Wednesday, August 13, 2014

Getting more familiar with Python Classes and Objects.


If you've been following this blog, you're aware that I feel unprepared to make good use of the Object Oriented Programming facilities of the Python programming language. Python is kind enough to allow programming in non-OOP styles, but Python's OOP features keep glaring at me, reminding me of what I don't comfortably know.


I posted a question on Quora.com asking for real world examples of multiple inheritance being used in Python programs. I was disappointed about how few answers came back. That dearth of response left me with the suspicion that I'm not the only person around who isn't completely comfortable with multiple inheritance. http://www.quora.com/What-is-a-real-world-example-of-the-use-of-multiple-inheritance-in-Python. Looking around at other multiple inheritance questions on Quora (http://www.quora.com/Why-is-there-multiple-inheritance-in-C++-but-not-in-Java), I see some reason to suspect that super serious application of OOP is just going to need more time to sink into the heads of the majority of developers. So, I'll continue to watch and learn, but will try to remember to adhere to the KISS principle to the greatest extent possible.


Additional Lessons


  1. This 40 minute video from Ray Hettinger (The Art of Subclassing) explains how Python classes differ from classes in other languages. Ray tries to reshape people's thinking here, so if you aren't already deeply steeped in OOP lore, you may feel he's dwelling on the obvious. He may give you some ideas of appropriate uses of inheritance in Python objects.


  2. Ray mentions this 2nd talk in his video. This 2nd talk was the next talk after his at Pycon 2012. "Stop Writing Classes", Jack Diederich, 28 minutes. Basically, that video asserts that my own example so far of writing a class for a Python program is not very good. The clue: My example class had only __init__ and one other method. I could have written it as a simple function and used the partial function from the library functools module to handle the initialization.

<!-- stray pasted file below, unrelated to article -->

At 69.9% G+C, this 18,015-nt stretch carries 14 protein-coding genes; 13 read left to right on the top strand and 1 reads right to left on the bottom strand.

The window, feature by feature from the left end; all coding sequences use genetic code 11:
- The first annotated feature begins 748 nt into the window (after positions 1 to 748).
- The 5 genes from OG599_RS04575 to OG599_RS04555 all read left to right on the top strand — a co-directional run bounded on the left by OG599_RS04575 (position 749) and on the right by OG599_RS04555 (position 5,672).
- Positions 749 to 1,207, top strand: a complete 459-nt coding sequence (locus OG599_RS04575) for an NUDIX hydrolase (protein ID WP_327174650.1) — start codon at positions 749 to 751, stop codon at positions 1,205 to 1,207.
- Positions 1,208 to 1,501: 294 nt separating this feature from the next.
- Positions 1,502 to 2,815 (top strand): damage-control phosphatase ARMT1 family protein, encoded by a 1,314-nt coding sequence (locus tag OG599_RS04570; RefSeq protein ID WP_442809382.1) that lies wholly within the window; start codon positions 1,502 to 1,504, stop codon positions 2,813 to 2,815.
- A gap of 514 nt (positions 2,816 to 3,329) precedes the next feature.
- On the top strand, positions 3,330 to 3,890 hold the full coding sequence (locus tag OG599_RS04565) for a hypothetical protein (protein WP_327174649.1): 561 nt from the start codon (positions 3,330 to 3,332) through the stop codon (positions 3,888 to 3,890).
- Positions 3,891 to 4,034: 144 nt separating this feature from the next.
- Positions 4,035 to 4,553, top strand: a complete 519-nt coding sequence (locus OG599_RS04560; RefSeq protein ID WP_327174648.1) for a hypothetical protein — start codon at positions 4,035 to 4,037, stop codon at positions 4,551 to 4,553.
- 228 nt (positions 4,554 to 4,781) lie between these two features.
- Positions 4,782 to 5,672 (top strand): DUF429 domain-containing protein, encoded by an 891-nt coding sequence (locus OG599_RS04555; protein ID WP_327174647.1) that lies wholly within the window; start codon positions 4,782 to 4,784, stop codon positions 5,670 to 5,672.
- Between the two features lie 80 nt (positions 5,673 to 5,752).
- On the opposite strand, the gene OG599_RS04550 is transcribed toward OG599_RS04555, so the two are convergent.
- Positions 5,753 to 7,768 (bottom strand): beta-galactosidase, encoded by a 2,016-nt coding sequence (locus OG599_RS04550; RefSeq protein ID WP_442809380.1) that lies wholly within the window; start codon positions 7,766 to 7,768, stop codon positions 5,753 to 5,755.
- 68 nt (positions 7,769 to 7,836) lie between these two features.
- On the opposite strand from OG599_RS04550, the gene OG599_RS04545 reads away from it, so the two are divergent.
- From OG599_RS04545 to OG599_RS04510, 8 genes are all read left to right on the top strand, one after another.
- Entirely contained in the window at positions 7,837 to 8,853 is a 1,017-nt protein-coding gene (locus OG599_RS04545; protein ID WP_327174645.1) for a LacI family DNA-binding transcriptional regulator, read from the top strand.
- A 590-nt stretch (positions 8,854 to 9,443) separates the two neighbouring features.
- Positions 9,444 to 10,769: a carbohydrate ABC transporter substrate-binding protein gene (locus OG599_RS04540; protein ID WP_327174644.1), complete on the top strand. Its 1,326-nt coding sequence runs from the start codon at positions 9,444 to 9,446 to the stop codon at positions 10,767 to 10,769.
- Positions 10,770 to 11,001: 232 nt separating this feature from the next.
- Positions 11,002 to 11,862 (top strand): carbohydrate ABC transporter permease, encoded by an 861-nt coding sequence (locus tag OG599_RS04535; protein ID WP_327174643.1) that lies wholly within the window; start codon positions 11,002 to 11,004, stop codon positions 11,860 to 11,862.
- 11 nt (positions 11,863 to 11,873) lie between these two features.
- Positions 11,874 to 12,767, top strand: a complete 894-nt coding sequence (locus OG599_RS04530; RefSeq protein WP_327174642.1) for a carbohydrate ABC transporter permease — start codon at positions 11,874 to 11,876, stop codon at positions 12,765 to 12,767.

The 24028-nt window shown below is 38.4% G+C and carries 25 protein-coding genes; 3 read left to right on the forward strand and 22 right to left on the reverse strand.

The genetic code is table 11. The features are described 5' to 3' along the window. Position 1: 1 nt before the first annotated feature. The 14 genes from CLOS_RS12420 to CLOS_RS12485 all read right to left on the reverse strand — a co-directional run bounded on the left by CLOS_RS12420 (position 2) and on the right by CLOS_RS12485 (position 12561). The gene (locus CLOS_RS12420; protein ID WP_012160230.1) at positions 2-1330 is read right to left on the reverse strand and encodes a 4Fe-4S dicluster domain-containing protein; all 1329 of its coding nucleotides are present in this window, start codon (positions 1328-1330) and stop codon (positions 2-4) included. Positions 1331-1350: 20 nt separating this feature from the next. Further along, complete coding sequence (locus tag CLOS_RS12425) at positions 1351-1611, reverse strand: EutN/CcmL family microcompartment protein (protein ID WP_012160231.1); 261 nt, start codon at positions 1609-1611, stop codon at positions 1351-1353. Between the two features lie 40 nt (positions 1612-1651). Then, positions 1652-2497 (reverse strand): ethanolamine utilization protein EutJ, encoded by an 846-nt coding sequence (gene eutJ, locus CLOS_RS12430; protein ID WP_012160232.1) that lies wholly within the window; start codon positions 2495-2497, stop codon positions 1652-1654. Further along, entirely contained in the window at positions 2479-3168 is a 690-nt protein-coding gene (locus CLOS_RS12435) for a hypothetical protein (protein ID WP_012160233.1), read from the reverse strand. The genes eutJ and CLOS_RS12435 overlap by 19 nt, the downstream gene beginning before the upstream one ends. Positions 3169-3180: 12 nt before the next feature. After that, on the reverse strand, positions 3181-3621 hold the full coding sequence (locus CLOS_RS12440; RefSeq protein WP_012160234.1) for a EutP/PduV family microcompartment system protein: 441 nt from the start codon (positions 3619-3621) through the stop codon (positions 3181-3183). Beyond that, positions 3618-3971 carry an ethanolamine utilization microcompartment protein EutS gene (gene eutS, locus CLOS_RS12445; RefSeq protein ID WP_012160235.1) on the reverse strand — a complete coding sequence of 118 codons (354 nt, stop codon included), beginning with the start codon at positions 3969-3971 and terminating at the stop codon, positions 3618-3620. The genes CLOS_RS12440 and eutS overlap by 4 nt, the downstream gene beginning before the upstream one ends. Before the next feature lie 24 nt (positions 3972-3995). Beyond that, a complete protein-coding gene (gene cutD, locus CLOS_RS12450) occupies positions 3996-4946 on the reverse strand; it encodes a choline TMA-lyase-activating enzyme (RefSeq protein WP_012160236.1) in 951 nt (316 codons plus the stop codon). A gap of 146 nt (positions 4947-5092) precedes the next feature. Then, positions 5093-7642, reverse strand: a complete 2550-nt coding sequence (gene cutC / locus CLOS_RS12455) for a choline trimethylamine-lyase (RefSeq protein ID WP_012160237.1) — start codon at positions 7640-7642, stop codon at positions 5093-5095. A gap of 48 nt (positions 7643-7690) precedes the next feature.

Further Reading


I have 3 previous blog articles on OOP in Python.


In Creeping up on OOP in Python - Part 1 I described a use of an object-oriented library module, pyparsing, to solve a Project Euler problem.


In Creeping up on OOP in Python - Part 2 I reworked my solution to add a simple class of my own. I was happy that introducing that class made the code cleaner to read. But if you watched the "Stop Writing Classes" video given up above in this blog article, you'll probably notice that my class is an example of exactly what they say you shouldn't do.What can I say? I'm still learning this stuff.


The 3rd in my Creeping up on OOP in Python" series was a bit different from the first 2. It explored an academic question about multiple inheritance. It is exactly the kind of A, B, C example that Ray mentions avoiding in his talk. Creeping up on OOP in Python - Part 3. I haven't forgotten my promise of a Part 4 as soon as I have a practical example of multiple inheritance to substitute for A, B, C and D in that academic question. But so far, there is no Part 4.


Ray mentions "the gang of 4". If you aren't familiar with them, here's a reference for you to pursue: http://en.wikipedia.org/wiki/Design_Patterns. And he mentions "Uncle Bob". I also mentioned Uncle Bob, with some links here: SOLID software design.


Know more about this OOP stuff then I do? Well, don't keep the info to yourself. Please post a comment with a link or example to help me learn more. Have you found a particularly relevant MOOC that you'd suggest?